August 7, 2016 | by
There is a fairly decent chance that someone in your life, a friend, a co-worker, or a family member has the disease of addiction. If you are lucky, he or she might be one of the approximately 23.5 million Americans in substance abuse recovery today. If addiction touches your life this is a number to celebrate.
However, the sad truth is that much of society could care less, and are often unaware addiction affects someone they know, and even love. Anonymity is a sacred part of recovery, one that many take very seriously. Can you blame them though, with the stereotypes out there about people suffering from untreated addiction? Television, movies, and the media have too frequently depicted people who suffer from addiction as hopeless, desperate, and delinquent individuals willing to do horrible things just for their next fix.
It is no mystery here why people who need treatment for their addiction are so afraid to ask for help. In this country today, a whopping 90% of individuals suffering from addiction don’t ever get the treatment they need. So although we respect the anonymity portion of 12-step programs, we can’t help but wonder what shift, if any could be taken to help lessen the stigma around addiction, and bring more light to its prevalence. A little more compassion for this disease, and those who suffer from it would be a great place to start. Many addicts and alcoholics are ashamed of this status or identity, as society often encourages this shame by the ways it stigmatizes the disease.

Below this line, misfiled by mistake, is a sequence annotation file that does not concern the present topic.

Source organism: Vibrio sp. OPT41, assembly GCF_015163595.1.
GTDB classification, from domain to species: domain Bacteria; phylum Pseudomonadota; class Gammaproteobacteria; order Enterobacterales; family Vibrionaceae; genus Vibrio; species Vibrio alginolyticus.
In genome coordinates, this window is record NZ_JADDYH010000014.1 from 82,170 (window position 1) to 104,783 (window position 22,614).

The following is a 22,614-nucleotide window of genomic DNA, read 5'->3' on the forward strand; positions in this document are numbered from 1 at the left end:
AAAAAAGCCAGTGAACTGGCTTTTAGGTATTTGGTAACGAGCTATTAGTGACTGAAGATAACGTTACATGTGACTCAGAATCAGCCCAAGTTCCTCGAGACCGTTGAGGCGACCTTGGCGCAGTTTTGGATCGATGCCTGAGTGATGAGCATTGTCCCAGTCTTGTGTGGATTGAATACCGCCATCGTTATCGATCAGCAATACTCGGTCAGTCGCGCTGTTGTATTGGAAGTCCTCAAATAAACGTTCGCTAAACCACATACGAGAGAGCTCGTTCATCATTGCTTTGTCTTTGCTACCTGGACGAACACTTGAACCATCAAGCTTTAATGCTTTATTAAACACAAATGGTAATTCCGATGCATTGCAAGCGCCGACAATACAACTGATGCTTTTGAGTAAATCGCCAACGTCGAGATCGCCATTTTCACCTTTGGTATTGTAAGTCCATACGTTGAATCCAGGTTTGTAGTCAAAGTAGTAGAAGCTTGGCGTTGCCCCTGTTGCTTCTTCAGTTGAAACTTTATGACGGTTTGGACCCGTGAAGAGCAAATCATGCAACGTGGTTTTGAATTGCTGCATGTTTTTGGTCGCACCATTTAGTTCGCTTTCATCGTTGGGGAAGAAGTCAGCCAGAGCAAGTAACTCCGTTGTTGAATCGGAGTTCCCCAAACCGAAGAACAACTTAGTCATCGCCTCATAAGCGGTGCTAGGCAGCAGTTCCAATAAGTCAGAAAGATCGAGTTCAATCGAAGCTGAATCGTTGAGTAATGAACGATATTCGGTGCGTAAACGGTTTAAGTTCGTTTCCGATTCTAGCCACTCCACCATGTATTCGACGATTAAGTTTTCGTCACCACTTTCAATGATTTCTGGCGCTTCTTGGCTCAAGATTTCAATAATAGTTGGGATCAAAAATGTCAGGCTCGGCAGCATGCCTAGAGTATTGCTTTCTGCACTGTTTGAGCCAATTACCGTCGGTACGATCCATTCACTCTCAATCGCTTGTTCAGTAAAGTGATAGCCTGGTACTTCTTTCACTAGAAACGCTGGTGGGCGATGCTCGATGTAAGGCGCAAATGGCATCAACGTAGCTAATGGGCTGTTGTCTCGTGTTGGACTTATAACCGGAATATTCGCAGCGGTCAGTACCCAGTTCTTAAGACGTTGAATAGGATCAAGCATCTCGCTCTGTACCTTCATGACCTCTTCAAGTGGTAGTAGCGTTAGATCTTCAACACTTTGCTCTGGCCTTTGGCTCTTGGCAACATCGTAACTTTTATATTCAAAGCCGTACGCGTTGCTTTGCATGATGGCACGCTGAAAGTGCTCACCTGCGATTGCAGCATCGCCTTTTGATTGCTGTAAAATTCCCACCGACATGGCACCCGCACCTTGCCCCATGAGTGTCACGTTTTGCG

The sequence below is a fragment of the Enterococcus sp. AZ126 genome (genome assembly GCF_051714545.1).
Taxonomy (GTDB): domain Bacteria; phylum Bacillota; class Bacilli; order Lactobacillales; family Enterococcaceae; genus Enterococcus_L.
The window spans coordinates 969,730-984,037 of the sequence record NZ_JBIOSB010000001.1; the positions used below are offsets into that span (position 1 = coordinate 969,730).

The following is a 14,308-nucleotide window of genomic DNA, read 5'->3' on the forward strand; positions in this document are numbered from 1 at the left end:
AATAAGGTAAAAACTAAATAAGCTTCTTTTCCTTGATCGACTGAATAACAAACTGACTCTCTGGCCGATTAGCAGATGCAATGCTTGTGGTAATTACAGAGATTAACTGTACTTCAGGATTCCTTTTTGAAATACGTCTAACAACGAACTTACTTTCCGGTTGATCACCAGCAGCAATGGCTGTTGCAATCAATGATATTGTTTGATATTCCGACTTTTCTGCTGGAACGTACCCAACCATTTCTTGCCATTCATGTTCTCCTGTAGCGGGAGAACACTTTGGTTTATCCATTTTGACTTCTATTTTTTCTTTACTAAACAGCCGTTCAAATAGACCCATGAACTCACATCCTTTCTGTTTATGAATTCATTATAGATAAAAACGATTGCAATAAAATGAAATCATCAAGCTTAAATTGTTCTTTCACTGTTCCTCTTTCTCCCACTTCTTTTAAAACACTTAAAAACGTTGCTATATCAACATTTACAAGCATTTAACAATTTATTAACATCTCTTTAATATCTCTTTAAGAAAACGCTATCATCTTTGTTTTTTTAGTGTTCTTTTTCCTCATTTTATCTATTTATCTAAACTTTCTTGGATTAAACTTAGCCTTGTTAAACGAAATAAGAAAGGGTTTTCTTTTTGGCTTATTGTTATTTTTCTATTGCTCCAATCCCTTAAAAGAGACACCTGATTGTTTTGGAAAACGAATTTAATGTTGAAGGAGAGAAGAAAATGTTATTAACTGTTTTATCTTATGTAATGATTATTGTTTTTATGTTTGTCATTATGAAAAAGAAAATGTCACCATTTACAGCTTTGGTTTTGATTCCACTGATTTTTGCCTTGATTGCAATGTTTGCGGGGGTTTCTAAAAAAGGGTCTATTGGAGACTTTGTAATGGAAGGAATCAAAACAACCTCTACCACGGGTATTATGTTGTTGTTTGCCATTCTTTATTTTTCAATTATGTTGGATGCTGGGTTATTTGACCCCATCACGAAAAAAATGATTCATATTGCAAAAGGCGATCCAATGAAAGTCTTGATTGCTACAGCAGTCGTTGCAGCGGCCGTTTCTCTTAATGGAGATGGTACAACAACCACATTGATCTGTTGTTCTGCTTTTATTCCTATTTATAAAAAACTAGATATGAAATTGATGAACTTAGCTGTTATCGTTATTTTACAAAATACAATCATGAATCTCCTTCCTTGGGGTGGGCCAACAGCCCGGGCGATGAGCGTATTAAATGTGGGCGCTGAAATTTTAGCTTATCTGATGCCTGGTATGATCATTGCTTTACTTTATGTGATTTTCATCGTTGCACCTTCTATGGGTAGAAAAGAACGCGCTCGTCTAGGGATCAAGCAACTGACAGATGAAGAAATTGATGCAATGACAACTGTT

Here are some interesting statistics to look at:
1. Ninety percent of people who are currently addicted began using drugs or alcohol before they were 18.
2. About 20 million Americans suffer from drug and alcohol addiction, with millions of family members witnessing their lives crumble as a direct result of this disease.
3. Alcohol and drug addiction in the U.S. is estimated to cost society approximately $428 billion a year.
Moving out of the negative perception of addiction into the celebration of recovery is a long road, but one that is well worth traveling. There are millions of people living positive and productive lives as a direct result of addiction recovery. Many however live in silence of this accomplishment, due to this country’s generations of denial and silence about this disease and everyone it was affecting.
September is National Recovery Month, and also the release of a new documentary movie The Anonymous People, hoped to bring light to the disease of addiction, and support the New Recovery Advocacy Movement. The Movie opens September 17th, and there is a link below to check out the movie, and the book it was based on Many Faces One Voice, by Bud Mikhitarian. This movie has already created a tidal wave of awareness, and is engaging thousands of advocates to join this movement, and help radically shift how everyone responds to addiction.